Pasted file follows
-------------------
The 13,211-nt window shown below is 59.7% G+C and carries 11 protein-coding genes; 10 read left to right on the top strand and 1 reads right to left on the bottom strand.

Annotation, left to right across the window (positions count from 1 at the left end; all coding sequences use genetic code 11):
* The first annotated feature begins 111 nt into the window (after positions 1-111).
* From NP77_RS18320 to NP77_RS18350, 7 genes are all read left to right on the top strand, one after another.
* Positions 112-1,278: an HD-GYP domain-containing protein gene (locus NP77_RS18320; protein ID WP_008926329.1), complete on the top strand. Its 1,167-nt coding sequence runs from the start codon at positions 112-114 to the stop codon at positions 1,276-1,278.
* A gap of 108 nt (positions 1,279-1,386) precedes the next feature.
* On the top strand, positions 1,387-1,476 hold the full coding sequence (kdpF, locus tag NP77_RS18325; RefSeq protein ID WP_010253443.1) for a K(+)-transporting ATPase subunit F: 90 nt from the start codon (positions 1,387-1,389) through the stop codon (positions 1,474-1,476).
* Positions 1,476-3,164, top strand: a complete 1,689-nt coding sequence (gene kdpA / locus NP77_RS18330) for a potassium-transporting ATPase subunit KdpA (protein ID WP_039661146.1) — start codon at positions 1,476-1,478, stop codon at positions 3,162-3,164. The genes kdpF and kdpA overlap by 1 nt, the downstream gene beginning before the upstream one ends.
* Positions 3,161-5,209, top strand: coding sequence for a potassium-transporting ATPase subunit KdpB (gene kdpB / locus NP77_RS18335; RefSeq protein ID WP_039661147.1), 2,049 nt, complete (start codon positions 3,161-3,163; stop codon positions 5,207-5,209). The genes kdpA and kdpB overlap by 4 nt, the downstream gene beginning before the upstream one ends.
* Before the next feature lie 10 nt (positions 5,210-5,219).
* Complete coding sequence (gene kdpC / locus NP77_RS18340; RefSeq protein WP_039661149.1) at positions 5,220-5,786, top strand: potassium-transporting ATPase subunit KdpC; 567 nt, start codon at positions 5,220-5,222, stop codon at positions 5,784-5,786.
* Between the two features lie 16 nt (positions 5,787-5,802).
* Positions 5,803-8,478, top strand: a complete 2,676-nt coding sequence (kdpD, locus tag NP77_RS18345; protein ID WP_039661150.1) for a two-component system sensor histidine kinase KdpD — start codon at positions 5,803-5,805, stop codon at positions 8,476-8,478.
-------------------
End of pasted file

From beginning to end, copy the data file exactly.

The 13,211-nt window shown below is 59.7% G+C and carries 11 protein-coding genes; 10 read left to right on the top strand and 1 reads right to left on the bottom strand.

Annotation, left to right across the window (positions count from 1 at the left end; all coding sequences use genetic code 11):
* The first annotated feature begins 111 nt into the window (after positions 1-111).
* From NP77_RS18320 to NP77_RS18350, 7 genes are all read left to right on the top strand, one after another.
* Positions 112-1,278: an HD-GYP domain-containing protein gene (locus NP77_RS18320; protein ID WP_008926329.1), complete on the top strand. Its 1,167-nt coding sequence runs from the start codon at positions 112-114 to the stop codon at positions 1,276-1,278.
* A gap of 108 nt (positions 1,279-1,386) precedes the next feature.
* On the top strand, positions 1,387-1,476 hold the full coding sequence (kdpF, locus tag NP77_RS18325; RefSeq protein ID WP_010253443.1) for a K(+)-transporting ATPase subunit F: 90 nt from the start codon (positions 1,387-1,389) through the stop codon (positions 1,474-1,476).
* Positions 1,476-3,164, top strand: a complete 1,689-nt coding sequence (gene kdpA / locus NP77_RS18330) for a potassium-transporting ATPase subunit KdpA (protein ID WP_039661146.1) — start codon at positions 1,476-1,478, stop codon at positions 3,162-3,164. The genes kdpF and kdpA overlap by 1 nt, the downstream gene beginning before the upstream one ends.
* Positions 3,161-5,209, top strand: coding sequence for a potassium-transporting ATPase subunit KdpB (gene kdpB / locus NP77_RS18335; RefSeq protein ID WP_039661147.1), 2,049 nt, complete (start codon positions 3,161-3,163; stop codon positions 5,207-5,209). The genes kdpA and kdpB overlap by 4 nt, the downstream gene beginning before the upstream one ends.
* Before the next feature lie 10 nt (positions 5,210-5,219).
* Complete coding sequence (gene kdpC / locus NP77_RS18340; RefSeq protein WP_039661149.1) at positions 5,220-5,786, top strand: potassium-transporting ATPase subunit KdpC; 567 nt, start codon at positions 5,220-5,222, stop codon at positions 5,784-5,786.
* Between the two features lie 16 nt (positions 5,787-5,802).
* Positions 5,803-8,478, top strand: a complete 2,676-nt coding sequence (kdpD, locus tag NP77_RS18345; protein ID WP_039661150.1) for a two-component system sensor histidine kinase KdpD — start codon at positions 5,803-5,805, stop codon at positions 8,476-8,478.